Author: Doyle Stevick,Bradley A. Levinson
Publisher: Information Age Pub Inc
This volume examines how the public and private domains in school education in India are informed and mediated by current market realities. It moves beyond the simplistic dichotomy of pro-state versus promarket factors that define most current debates in the formulations of educational reform agendas to underline how they need to be interpreted in the larger context. The chapters in the volume present a series of conceptual and empirical investigations to understand the growth of private schools in India; investigate the largely uncontested claims made by the private sector regarding provision of superior quality of education; and their ability to address the educational needs of the poor. Further, the book looks at how the private–public dichotomy has been extended to professional identity of teachers and teaching practices as well. Rich in primary data and supported by detailed case studies, this volume will be of interest to teachers, scholars and researchers dealing with education, educational policy, school education and public policy. It will also interest policy makers, think tanks and civil society organisations.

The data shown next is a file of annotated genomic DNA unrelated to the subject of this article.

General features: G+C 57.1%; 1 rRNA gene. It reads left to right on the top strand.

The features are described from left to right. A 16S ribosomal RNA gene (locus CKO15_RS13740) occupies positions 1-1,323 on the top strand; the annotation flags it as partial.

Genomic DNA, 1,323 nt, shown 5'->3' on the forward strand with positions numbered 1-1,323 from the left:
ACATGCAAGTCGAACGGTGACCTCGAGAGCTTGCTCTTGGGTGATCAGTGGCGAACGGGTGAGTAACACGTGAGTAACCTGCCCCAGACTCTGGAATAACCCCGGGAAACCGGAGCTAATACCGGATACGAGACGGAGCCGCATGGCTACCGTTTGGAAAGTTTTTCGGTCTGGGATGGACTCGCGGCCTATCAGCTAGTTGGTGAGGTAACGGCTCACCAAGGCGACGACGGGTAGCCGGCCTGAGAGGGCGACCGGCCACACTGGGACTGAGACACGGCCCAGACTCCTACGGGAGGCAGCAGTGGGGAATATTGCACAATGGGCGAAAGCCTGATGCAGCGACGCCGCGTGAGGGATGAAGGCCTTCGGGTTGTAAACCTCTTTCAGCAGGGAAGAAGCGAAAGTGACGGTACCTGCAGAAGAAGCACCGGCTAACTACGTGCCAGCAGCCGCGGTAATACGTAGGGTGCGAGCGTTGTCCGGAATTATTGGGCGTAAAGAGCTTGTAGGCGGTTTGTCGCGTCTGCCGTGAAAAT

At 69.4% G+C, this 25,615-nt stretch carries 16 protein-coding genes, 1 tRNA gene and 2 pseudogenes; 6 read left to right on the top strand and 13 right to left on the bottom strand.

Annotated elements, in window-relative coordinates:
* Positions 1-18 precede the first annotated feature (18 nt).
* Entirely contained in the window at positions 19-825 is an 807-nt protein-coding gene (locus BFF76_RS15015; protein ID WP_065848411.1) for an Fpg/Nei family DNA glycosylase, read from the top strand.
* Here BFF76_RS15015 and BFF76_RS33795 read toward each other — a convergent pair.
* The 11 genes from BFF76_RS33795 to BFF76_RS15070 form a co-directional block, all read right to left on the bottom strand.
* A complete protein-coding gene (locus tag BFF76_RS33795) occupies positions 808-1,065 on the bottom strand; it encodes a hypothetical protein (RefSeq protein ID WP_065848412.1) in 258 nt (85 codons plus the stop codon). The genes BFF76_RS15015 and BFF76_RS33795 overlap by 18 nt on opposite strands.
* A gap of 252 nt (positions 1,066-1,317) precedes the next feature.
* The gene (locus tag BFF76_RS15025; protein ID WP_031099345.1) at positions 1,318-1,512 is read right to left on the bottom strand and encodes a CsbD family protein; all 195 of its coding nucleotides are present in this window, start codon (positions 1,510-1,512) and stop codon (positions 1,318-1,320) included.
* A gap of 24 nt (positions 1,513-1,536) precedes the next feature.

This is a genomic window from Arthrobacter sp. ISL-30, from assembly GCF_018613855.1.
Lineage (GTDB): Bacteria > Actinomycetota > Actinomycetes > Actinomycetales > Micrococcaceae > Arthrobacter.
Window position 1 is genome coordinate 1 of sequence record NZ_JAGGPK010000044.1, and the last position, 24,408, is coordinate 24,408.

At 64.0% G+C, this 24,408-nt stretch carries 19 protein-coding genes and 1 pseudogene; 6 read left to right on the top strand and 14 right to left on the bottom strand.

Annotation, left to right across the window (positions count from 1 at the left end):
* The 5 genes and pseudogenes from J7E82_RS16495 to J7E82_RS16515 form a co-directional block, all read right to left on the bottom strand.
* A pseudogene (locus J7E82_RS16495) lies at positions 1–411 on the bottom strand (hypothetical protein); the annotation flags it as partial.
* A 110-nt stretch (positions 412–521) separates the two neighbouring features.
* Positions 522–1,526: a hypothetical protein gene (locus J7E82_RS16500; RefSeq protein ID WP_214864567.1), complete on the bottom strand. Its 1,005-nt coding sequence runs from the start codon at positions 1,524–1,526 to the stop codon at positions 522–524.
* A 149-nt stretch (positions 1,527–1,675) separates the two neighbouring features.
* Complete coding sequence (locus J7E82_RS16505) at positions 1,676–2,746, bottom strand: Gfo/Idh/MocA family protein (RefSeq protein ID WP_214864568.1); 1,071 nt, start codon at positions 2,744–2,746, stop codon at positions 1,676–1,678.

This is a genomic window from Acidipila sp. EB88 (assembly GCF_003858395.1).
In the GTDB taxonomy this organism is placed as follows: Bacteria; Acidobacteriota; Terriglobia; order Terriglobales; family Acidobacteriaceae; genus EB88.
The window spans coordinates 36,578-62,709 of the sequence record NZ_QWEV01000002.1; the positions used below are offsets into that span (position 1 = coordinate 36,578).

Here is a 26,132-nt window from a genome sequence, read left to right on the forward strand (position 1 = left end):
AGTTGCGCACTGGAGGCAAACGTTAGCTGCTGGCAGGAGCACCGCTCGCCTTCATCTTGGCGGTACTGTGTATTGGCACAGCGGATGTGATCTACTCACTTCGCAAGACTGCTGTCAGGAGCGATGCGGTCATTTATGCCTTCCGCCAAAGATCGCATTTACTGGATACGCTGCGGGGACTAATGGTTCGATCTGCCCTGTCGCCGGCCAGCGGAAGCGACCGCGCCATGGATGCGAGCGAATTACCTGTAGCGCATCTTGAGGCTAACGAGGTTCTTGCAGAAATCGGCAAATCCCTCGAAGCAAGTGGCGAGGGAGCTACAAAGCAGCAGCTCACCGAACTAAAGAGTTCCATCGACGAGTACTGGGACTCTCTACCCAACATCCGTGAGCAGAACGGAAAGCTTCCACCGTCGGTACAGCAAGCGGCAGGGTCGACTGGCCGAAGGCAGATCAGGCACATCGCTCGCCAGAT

Market, State and Quality
Author: Manish Jain,Archana Mehendale,Rahul Mukhopadhyay,Padma M. Sarangapani,Christopher Winch
Publisher: Taylor & Francis
Sport for Development and Peace (SDP) brings the power of sport to solving some of the most difficult challenges of humankind, such as the realisation of the United Nations’ Millennium Development Goals. Commonwealth leaders have consistently endorsed the role that SDP can play in development and peace work, in particular in the domain of youth engagement and empowerment. This collection of papers, commissioned by the Commonwealth Secretariat and the Commonwealth Advisory Body on Sport (CABOS), showcases innovative approaches and examples of effective SDP policies and strategies. Written by CABOS members, independent experts and agencies, the papers reflect critical thinking and urgent debates among leading scholars and practitioners of SDP.